Why is it called Easter? Origin of Easter

The date of Easter, when the resurrection of Jesus is said to have taken place, changes from year to year. The reason for this variation is that Easter always falls on the first Sunday after the first full moon following the spring equinox.

Easter is quite similar to other major holidays like Christmas and Halloween, which have evolved over the last 200 years or so. In all of these holidays, Christian and non-Christian (pagan) elements have continued to blend together. Similar was the case with Easter, which falls in close proximity to another key point in the solar year: the vernal equinox (around March 20), when there are equal periods of light and darkness. For those in northern latitudes, the coming of spring is often met with excitement, as it means an end to the cold days of winter.

Spring also means the coming back to life of plants and trees that have been dormant for winter, as well as the birth of new life in the animal world. Given the symbolism of new life and rebirth, it was only natural to celebrate the resurrection of Jesus at this time of the year.

The naming of the celebration as “Easter” seems to go back to the name of a pre-Christian goddess in England, Eostre, who was celebrated at beginning of spring. The only reference to this goddess comes from the writings of the Venerable Bede, a British monk who lived in the late seventh and early eighth century. As religious studies scholar Bruce Forbes summarizes: “Bede wrote that the month in which English Christians were celebrating the resurrection of Jesus had been called Eosturmonath in Old English, referring to a goddess named Eostre. And even though Christians had begun affirming the Christian meaning of the celebration, they continued to use the name of the goddess to designate the season.”

Bede was so influential for later Christians that the name stuck, and hence Easter remains the name by which the English, Germans and Americans refer to the festival of Jesus’ resurrection.

What’s With the Rabbit?

Where does the Easter Bunny come from?

Source: Good Housekeeping, TheConversation.com, Time, History.com

There is no mention of a mythical hare who delivers eggs to children on the day of Jesus Christ’s resurrection — so how exactly did the Easter Bunny become a prominent symbol of one of Christianity’s most important holidays?

One theory, according to Time, is that the symbol of the rabbit stems from the ancient pagan tradition believed to have started the celebration of Easter — the festival of Eostre, which honored the goddess of fertility and spring. Supposedly, the goddess’s animal symbol was a rabbit, which have long traditionally symbolized fertility due to their high reproduction rates.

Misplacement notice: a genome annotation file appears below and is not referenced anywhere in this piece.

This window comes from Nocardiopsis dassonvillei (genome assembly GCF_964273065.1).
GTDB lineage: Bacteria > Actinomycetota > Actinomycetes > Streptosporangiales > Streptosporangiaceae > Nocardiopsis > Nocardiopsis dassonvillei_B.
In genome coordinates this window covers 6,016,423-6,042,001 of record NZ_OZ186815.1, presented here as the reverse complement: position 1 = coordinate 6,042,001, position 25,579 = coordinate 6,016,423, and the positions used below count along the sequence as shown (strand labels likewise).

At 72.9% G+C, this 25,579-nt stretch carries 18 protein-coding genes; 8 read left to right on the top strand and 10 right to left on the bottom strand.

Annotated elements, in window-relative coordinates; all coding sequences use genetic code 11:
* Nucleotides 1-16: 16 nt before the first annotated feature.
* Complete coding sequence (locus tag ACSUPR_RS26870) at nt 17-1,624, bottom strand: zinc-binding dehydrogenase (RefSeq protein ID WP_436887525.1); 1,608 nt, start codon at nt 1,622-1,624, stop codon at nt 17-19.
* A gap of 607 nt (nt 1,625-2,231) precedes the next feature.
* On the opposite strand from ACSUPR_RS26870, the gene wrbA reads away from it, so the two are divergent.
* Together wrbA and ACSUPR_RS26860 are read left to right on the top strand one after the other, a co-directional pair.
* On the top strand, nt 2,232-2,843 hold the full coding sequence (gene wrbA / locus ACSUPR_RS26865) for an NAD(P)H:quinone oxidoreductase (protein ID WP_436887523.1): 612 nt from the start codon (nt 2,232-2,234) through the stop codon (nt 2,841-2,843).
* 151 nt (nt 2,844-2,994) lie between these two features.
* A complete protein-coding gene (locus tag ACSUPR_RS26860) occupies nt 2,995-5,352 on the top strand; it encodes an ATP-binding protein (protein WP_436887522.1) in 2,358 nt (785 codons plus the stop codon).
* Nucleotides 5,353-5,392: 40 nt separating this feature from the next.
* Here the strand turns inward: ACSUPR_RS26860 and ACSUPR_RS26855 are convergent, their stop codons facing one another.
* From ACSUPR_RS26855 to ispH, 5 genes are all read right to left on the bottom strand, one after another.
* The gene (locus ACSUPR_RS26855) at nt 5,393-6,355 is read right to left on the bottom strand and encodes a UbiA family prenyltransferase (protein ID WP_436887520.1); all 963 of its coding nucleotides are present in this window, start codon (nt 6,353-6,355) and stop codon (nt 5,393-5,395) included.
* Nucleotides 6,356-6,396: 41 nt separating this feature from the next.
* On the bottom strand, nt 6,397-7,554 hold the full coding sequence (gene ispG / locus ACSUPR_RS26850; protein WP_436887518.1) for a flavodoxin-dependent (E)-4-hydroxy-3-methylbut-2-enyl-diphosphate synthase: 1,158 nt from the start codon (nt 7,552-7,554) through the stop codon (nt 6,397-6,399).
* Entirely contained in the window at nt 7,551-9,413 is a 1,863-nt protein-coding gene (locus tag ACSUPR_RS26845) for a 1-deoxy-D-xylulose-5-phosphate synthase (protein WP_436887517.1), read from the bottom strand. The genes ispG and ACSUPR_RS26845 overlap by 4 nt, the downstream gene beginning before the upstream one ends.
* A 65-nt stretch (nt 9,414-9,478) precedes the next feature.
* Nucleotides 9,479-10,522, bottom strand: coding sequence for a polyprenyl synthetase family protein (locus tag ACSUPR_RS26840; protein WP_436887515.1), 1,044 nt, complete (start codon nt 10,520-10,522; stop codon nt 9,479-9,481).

As for how the specific character of the Easter Bunny originated in America, History.com reports that it was first introduced in the 1700s by German immigrants in Pennsylvania, who reportedly brought over their tradition of an egg-laying hare named “Osterhase” or “Oschter Haws.” As the story goes, the rabbit would lay colorful eggs as gifts to children who were good — so the kids would make nests in which the bunny could leave his eggs, and would even sometimes leave out carrots in case the hare got hungry! Eventually, the custom spread across America to become a widespread Easter tradition — and over time, the fabled bunny’s delivery even expanded from just eggs to include other treats such as chocolate and toys.

Why does the Easter Bunny bring eggs?
Rabbits are mammals and don’t lay eggs, so, why does the Easter Bunny lay eggs on the holiday. The answer may be as simple as the fact that eggs, like the rabbit, have long been an ancient symbol of fertility, rebirth, and new life — all things associated with the springtime celebration of Easter!

From a Christian perspective, eggs for Easter are said to represent Jesus’ resurrection and his emergence from the tomb. According to History.com, the tradition of decorating eggs for Easter may date back to the 13th century, when eggs were traditionally a forbidden food during the Lent season — which is why people would decorate them as the fasting period came to an end, and then eat them as a way to celebrate Easter Sunday.

What does the Easter Bunny look like?
The Easter Bunny is traditionally depicted with a white rabbit costume with long ears, often wearing clothes in human-like fashion. He can typically be found at Easter parades and other celebratory events for the holiday carrying a basket filled with colorful eggs, candy, and other treats to give out to kids

Outside the US. It’s not always a bunny that brings the Easter eggs — in Australia, for example, the spring holiday is greeted with the Easter Bilby, a rabbit-like marsupial native to Australia that’s known to be endangered. Other animals include the Easter Cuckoo in Switzerland and, in some parts of Germany, the Easter Fox or the Easter Rooster!

A Brush with Fame: Women’s History Month

Women who Captured their Surroundings

Name: Alma Thomas, AKA Alma Woodsey Thomas

Born in Columbus, Georgia, Died in Washington, DC
During the 1950s Thomas attended art classes at American University in Washington As a black woman artist, Thomas encountered many barriers; she did not, however, turn to racial or feminist issues in her art, believing rather that the creative spirit is independent of race or gender.